The wealth gap is growing and shows little sign of abating, and what’s more, the Covid-19 pandemic has fuelled this inequality further. File Image: IOL
The wealth gap is growing and shows little sign of abating, and what’s more, the Covid-19 pandemic has fuelled this inequality further. File Image: IOL

How property investing can chip away at the wealth gap

By Vernon Pillay Time of article published Dec 4, 2021

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The wealth gap is growing and shows little sign of abating, and what’s more, the Covid-19 pandemic has fuelled this inequality further.

According to Oxfam, from March 18, 2020, to December 31, 2020, global billionaire wealth increased by $3.9 trillion, while millions of average people – those not part of the extremely wealthy 1% - faced job losses, salary freezes and other financial challenges.

The Credit Suisse Global Wealth Report found that the world’s richest 1% (those with more than $1-million own an extremely unequal 43.4% of the world’s wealth.

One of the ways the very rich have built and maintained their wealth is through property ownership. Wealth Migrate CEO Scott Picken sums this up succinctly: “This is what the wealthiest people have done for centuries and there is a reason that there is a saying, ‘He who owns the land is King.’”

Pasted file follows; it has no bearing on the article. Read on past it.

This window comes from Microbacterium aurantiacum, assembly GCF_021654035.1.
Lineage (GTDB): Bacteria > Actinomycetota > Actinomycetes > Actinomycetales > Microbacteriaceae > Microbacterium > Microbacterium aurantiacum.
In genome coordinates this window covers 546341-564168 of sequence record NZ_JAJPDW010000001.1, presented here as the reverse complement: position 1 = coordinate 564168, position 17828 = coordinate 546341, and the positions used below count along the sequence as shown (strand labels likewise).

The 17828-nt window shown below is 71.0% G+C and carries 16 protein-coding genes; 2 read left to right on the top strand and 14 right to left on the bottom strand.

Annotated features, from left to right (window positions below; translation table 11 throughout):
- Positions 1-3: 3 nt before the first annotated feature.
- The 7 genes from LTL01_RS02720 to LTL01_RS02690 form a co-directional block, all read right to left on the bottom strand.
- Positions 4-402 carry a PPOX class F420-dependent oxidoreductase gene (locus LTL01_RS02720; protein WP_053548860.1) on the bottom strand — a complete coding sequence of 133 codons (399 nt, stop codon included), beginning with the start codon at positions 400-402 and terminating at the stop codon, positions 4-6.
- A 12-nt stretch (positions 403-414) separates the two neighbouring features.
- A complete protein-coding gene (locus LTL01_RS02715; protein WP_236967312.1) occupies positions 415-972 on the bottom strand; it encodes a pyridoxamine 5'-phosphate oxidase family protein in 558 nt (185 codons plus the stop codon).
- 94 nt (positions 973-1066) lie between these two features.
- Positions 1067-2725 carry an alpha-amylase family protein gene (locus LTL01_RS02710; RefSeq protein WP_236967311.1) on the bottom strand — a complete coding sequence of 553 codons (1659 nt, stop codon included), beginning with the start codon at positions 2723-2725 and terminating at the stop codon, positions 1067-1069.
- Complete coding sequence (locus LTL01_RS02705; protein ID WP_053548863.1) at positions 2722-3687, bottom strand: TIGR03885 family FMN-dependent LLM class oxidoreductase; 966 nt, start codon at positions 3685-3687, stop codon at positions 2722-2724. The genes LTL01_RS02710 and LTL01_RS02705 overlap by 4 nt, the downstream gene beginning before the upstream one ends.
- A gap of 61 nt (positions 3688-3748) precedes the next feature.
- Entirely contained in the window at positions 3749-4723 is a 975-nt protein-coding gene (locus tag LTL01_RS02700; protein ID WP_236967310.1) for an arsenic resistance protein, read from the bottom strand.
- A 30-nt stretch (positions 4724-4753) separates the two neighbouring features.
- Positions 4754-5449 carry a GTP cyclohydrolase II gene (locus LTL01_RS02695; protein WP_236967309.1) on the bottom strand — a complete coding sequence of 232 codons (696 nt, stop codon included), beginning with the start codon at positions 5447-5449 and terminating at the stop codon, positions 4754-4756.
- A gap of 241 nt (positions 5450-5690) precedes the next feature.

New research released by Savills as part of its Impacts 2021 programme found that during 2020 the value of the world’s property assets rose 5% to $326.5 trillion. This makes real estate more valuable than all equities and debt securities together, and almost four times global gross domestic product.

Institutional property investments offer investors a steady stream of income, but for most investors, these opportunities are inaccessible due to wealth inequality. One of the best ways to breach the wealth gap is through the use of technology – online investing platforms, including Wealth Migrate, allow the 99% access to assets and opportunities otherwise reserved for the 1%.

Picken says: “Wealth Migrate helps to break down many of these barriers to entry by connecting investors and property partners without the added cost of middlemen and allowing investors to invest directly in property in the UK, the US and Australia and then earn US dollars, Australian dollars and pounds.”

The Fin Tech solution allows members to gain financial security, and this is “why we want to give at least 25% of the world’s population a way to drive wealth creation by 2030”, he says.

Crowdfunding, which uses the momentum of a group investment, has been made possible by technology – allowing each member to punch above their individual weight.

As inequality grows and with-it widespread dissatisfaction, getting more people to invest in real estate and then reap the asset class’s income-generating returns can make a real difference by significantly reducing the wealth gap.

BUSINESS REPORT

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